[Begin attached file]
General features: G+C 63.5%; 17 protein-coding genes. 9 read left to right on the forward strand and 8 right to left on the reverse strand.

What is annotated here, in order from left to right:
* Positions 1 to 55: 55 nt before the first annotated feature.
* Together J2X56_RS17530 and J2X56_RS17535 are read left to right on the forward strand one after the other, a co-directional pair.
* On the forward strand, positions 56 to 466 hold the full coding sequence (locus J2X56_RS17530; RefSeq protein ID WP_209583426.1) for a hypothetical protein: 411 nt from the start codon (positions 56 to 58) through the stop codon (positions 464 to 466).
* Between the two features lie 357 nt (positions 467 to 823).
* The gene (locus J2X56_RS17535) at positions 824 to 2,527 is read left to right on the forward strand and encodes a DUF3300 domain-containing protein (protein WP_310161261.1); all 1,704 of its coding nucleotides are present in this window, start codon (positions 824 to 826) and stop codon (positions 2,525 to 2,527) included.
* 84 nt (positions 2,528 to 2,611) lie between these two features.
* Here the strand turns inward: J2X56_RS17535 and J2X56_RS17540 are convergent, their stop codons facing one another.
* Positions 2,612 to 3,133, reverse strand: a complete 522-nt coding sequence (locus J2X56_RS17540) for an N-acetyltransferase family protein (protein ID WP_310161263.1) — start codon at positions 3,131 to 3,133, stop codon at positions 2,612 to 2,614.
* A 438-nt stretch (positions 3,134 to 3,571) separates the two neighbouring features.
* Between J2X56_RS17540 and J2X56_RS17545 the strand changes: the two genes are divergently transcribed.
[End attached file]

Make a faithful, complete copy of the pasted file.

General features: G+C 63.5%; 17 protein-coding genes. 9 read left to right on the forward strand and 8 right to left on the reverse strand.

What is annotated here, in order from left to right:
* Positions 1 to 55: 55 nt before the first annotated feature.
* Together J2X56_RS17530 and J2X56_RS17535 are read left to right on the forward strand one after the other, a co-directional pair.
* On the forward strand, positions 56 to 466 hold the full coding sequence (locus J2X56_RS17530; RefSeq protein ID WP_209583426.1) for a hypothetical protein: 411 nt from the start codon (positions 56 to 58) through the stop codon (positions 464 to 466).
* Between the two features lie 357 nt (positions 467 to 823).
* The gene (locus J2X56_RS17535) at positions 824 to 2,527 is read left to right on the forward strand and encodes a DUF3300 domain-containing protein (protein WP_310161261.1); all 1,704 of its coding nucleotides are present in this window, start codon (positions 824 to 826) and stop codon (positions 2,525 to 2,527) included.
* 84 nt (positions 2,528 to 2,611) lie between these two features.
* Here the strand turns inward: J2X56_RS17535 and J2X56_RS17540 are convergent, their stop codons facing one another.
* Positions 2,612 to 3,133, reverse strand: a complete 522-nt coding sequence (locus J2X56_RS17540) for an N-acetyltransferase family protein (protein ID WP_310161263.1) — start codon at positions 3,131 to 3,133, stop codon at positions 2,612 to 2,614.
* A 438-nt stretch (positions 3,134 to 3,571) separates the two neighbouring features.
* Between J2X56_RS17540 and J2X56_RS17545 the strand changes: the two genes are divergently transcribed.